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The Bone Broth Trend: Why Everyone is Cooking Up This Healthy Concoction

written by Skye Sherman - Feb 4, 2019

Photo Credit: by Isaac Moredock
Photo Credit: by Isaac Moredock

Pinterest and you’re sure to pick up on the trend: cooking is cool, and nothing could be cooler than making an at-home bone broth. Learning to make your own bone broth seems like a very advanced cooking technique, but in fact, the process is quite simple. Even the most novice of chefs can handle a bone broth recipe.

But what’s the big deal with bone broth? What’s making it so trendy and what health benefits does it really offer? In this article, we examine everything you need to know about bone broth. No need to wonder is bone broth good for you--in this article, we’ll answer all of your burning bone broth questions once and for all.

What is bone broth?

Before we go any deeper, let’s establish a few base facts. What, exactly, is bone broth? How is it made and how is it used? Essentially, bone broth is pretty much what it sounds like: the broth that’s a result of brewing or stewing bones. Broth or stock, though they are two different things, both serve as the basis of many soups, and both are made from simmering together animal elements to pack a rich, nutrient-packed punch.

In the words of Kettle & Fire, one of the biggest bone broth companies out there, “Bone broth is made from animal bones and connective tissue — typically cattle, chicken, or fish — that have been boiled into a broth and slow simmered for 10 to more than 20 hours with herbs, vegetables, and spices. …

Even our hunter-gatherer ancestors realized that drinking bone broth was like striking nutritional gold, as its earliest version dates back over 2,500 years. Throwing away anything edible was out of the question back then, so animal hooves, knuckles, bones, and other connective tissues never went to waste.

Bone broth [also] has a rich history of being used in traditional Chinese medicine as a digestive tonic, blood builder, and kidney strengthener due to the high collagen content, bioavailable minerals, anti-inflammatory amino acids, and healing compounds that can only be found in bones and connective tissue. …

Bones and connective tissue are storehouses for essential amino acids and minerals — which are lacking in many diets today. Bone broth is also an invaluable source of protein, collagen and gelatin. … Collagen is also found in your bones, joints, tendons, muscles, and teeth.

It’s not feasible to eat whole bones or tissue, but you can still enjoy these health benefits by sipping bone broth. Collagen is extracted when you simmer bones for a long period of time. Typically, the longer bone broth simmers, the more collagen you’ll extract.”

So, clearly, there’s a lot to the simple liquid we know as bone broth! What’s generally not given a second glance, as it’s just the base of soups and other dishes, actually has quite the long list of accomplishments on its own. It has a lot to offer in its simple, drinkable form!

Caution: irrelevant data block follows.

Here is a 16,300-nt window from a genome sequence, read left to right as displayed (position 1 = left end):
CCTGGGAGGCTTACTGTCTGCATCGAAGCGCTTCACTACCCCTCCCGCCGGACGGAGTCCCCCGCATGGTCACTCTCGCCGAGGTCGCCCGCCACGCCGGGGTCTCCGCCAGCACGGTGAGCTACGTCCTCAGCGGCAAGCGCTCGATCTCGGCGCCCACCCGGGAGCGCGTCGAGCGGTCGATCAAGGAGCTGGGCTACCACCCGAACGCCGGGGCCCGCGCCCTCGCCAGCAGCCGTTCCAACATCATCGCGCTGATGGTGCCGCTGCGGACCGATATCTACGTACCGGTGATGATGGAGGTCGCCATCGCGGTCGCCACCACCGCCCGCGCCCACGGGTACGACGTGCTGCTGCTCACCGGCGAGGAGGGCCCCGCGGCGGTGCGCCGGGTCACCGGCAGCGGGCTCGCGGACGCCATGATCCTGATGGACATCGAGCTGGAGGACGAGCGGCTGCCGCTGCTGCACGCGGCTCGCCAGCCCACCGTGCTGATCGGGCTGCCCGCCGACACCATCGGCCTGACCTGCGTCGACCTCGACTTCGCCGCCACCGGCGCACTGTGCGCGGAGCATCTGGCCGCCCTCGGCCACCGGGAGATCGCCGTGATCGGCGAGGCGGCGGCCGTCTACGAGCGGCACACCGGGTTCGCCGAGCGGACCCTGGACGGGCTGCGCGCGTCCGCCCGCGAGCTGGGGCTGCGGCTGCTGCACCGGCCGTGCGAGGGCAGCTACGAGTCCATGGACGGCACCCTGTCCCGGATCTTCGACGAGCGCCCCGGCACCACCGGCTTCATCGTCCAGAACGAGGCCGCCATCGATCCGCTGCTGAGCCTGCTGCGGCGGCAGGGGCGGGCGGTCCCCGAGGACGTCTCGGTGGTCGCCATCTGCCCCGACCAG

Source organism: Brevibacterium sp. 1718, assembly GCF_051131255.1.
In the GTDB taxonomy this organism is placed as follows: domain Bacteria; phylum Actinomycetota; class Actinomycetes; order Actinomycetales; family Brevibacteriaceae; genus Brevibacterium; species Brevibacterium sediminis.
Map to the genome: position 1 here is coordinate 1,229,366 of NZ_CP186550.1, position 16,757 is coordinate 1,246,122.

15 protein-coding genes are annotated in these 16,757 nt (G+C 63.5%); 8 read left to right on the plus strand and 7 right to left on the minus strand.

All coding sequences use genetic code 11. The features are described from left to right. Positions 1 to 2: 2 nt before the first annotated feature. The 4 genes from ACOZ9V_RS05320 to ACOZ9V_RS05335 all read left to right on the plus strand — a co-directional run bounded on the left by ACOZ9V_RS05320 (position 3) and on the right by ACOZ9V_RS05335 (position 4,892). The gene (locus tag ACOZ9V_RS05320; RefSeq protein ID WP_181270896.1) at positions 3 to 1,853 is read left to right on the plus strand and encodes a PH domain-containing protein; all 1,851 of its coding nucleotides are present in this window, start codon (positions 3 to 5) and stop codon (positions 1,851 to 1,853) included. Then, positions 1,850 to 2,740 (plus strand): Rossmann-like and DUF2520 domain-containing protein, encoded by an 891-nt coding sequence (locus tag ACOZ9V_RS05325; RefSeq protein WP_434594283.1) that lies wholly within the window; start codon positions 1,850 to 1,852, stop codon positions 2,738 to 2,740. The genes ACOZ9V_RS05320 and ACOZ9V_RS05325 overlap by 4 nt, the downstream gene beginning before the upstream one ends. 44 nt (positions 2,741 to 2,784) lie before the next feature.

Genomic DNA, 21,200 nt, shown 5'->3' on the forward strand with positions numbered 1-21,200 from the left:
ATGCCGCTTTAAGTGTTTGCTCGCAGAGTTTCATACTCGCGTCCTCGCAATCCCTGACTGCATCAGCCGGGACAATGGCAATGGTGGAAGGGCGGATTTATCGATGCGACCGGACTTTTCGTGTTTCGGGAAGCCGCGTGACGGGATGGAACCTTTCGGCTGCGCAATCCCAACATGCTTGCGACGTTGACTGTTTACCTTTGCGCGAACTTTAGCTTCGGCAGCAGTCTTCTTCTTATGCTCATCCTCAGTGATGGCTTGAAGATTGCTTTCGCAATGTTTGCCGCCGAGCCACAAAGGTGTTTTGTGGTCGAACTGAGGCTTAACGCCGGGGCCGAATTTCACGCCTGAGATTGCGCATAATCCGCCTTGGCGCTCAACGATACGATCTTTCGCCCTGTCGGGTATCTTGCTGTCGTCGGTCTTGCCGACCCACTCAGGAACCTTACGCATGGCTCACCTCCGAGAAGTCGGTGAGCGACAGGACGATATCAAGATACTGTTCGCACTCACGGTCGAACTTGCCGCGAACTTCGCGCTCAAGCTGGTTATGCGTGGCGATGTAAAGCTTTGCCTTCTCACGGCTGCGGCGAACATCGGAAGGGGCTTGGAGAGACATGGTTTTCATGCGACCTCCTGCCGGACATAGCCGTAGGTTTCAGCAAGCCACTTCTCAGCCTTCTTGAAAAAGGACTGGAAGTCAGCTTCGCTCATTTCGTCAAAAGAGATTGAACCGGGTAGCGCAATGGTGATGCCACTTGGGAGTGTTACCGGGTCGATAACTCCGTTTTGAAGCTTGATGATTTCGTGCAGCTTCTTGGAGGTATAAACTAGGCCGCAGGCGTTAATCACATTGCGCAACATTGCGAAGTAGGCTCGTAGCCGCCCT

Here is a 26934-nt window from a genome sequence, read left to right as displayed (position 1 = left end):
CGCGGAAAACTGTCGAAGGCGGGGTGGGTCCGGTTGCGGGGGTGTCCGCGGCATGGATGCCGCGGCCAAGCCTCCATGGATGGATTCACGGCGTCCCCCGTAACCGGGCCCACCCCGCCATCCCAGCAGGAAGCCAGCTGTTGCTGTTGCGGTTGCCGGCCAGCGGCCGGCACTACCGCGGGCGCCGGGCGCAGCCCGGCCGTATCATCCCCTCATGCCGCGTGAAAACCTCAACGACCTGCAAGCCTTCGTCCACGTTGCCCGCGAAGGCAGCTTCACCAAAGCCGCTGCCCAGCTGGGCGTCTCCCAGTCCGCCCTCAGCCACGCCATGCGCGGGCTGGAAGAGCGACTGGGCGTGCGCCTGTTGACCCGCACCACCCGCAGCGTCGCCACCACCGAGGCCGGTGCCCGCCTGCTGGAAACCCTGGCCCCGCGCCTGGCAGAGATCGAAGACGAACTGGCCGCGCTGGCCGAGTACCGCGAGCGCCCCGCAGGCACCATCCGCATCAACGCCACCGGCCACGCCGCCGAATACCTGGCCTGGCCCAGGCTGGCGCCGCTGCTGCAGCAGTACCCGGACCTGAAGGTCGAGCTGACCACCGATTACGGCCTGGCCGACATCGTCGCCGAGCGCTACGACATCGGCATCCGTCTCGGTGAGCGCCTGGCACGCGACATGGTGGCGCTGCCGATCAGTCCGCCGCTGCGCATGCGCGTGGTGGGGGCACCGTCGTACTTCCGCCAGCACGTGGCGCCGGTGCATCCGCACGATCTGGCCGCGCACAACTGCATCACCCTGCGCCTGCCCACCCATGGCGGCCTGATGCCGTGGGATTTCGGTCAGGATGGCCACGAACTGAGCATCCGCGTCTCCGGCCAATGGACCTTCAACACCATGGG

What’s more, in order to make your own bone broth, all you need to do is simmer bones and tissue together for an extended period of time. It’s fully customizable, too: you can make beefy bone broth or a flavorful chicken bone broth. Really, you can make bone broth from virtually any type of animal that has bones! Typically, you’ll cook the bones of the animal of your choice together with vegetables, herbs, spices, and other flavorful additions that add to the richness of the taste and also contribute an extra punch of vitamins and nutrients.

In other words: “What sounds like meat water is pure, liquid gold.” The nutritional content provides a lot of vitamins, so it can help provide energy and all sorts of other desirable effects.

So, are you convinced and ready to try it for yourself? Before we get too far, let’s take a closer look at the health benefits of bone broth and determine how bone broth is truly good for you.

Is bone broth good for you?

What are the benefits of eating (or, rather, drinking) bone broth? Is bone broth good for you? And in what ways? In this section we’ll explain some of the purported benefits of brewing your own DIY bone broth and consuming it as a regular part of your diet.

According to the article Why Everyone Is Drinking Bone Broth, “Unfortunately, there isn't enough research on drinking bone broth to nail down its exact health benefits. But it is rich in important amino acids and minerals, so gulping it down could fill nutritional gaps and may offer improved gut, joint, and skin health …

While bone broth may sound totally unappetizing to you, it's easy to digest and filling, which could help support weight loss. Plus, some of the amino acids in bone broth have been tied to benefits including better sleep, reduced inflammation, and healing of the digestive tract …

Now, about that collagen: Because it's rich in amino acids, bone broth promotes collagen production, meaning it could help keep your skin youthful-looking (buh-bye, wrinkles). Collagen and elastic tissue are found in the dermis, or middle layer, of the skin and give it its fullness and plumpness … Although our bodies make new collagen every day, after age 25 we lose more collagen than we produce—leading to the fine lines, wrinkles, and sagging skin in your 30s and beyond, she adds. But drinking bone broth may boost your skin's collagen, helping to keep skin looking smooth and firm and reducing wrinkles.”

What’s not to love? The potential benefits of consuming bone broth include losing weight, looking younger, and feeling better. Who wouldn’t want a cup -- or a bowl -- of that on their table?

To summarize, in an article titled Bone Broth: How to Make It and 6 Reasons Why You Should, HealthLine cites the six reasons why you should eat bone broth as the following:

1. It contains many important vitamins and minerals

2. It may benefit the digestive system

3. It may help fight inflammation